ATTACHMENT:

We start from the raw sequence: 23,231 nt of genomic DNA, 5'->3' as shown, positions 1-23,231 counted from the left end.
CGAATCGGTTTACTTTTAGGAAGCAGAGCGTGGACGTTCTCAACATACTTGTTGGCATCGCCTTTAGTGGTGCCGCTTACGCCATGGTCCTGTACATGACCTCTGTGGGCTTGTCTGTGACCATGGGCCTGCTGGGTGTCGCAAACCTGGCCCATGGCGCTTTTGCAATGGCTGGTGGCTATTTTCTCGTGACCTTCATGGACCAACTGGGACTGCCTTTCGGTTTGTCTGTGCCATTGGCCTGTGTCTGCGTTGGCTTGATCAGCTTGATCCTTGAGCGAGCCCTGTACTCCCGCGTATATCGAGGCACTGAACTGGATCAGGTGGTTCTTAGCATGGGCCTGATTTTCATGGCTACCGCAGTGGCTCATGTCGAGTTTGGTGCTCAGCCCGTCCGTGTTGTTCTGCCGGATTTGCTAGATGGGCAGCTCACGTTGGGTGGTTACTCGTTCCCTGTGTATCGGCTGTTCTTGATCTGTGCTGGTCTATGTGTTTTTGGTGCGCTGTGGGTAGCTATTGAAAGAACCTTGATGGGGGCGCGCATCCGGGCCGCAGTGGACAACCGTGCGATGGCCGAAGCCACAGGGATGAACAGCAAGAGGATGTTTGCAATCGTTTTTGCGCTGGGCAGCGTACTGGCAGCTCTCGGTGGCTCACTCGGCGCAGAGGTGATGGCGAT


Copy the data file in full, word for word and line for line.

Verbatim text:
We start from the raw sequence: 23,231 nt of genomic DNA, 5'->3' as shown, positions 1-23,231 counted from the left end.
CGAATCGGTTTACTTTTAGGAAGCAGAGCGTGGACGTTCTCAACATACTTGTTGGCATCGCCTTTAGTGGTGCCGCTTACGCCATGGTCCTGTACATGACCTCTGTGGGCTTGTCTGTGACCATGGGCCTGCTGGGTGTCGCAAACCTGGCCCATGGCGCTTTTGCAATGGCTGGTGGCTATTTTCTCGTGACCTTCATGGACCAACTGGGACTGCCTTTCGGTTTGTCTGTGCCATTGGCCTGTGTCTGCGTTGGCTTGATCAGCTTGATCCTTGAGCGAGCCCTGTACTCCCGCGTATATCGAGGCACTGAACTGGATCAGGTGGTTCTTAGCATGGGCCTGATTTTCATGGCTACCGCAGTGGCTCATGTCGAGTTTGGTGCTCAGCCCGTCCGTGTTGTTCTGCCGGATTTGCTAGATGGGCAGCTCACGTTGGGTGGTTACTCGTTCCCTGTGTATCGGCTGTTCTTGATCTGTGCTGGTCTATGTGTTTTTGGTGCGCTGTGGGTAGCTATTGAAAGAACCTTGATGGGGGCGCGCATCCGGGCCGCAGTGGACAACCGTGCGATGGCCGAAGCCACAGGGATGAACAGCAAGAGGATGTTTGCAATCGTTTTTGCGCTGGGCAGCGTACTGGCAGCTCTCGGTGGCTCACTCGGCGCAGAGGTGATGGCGAT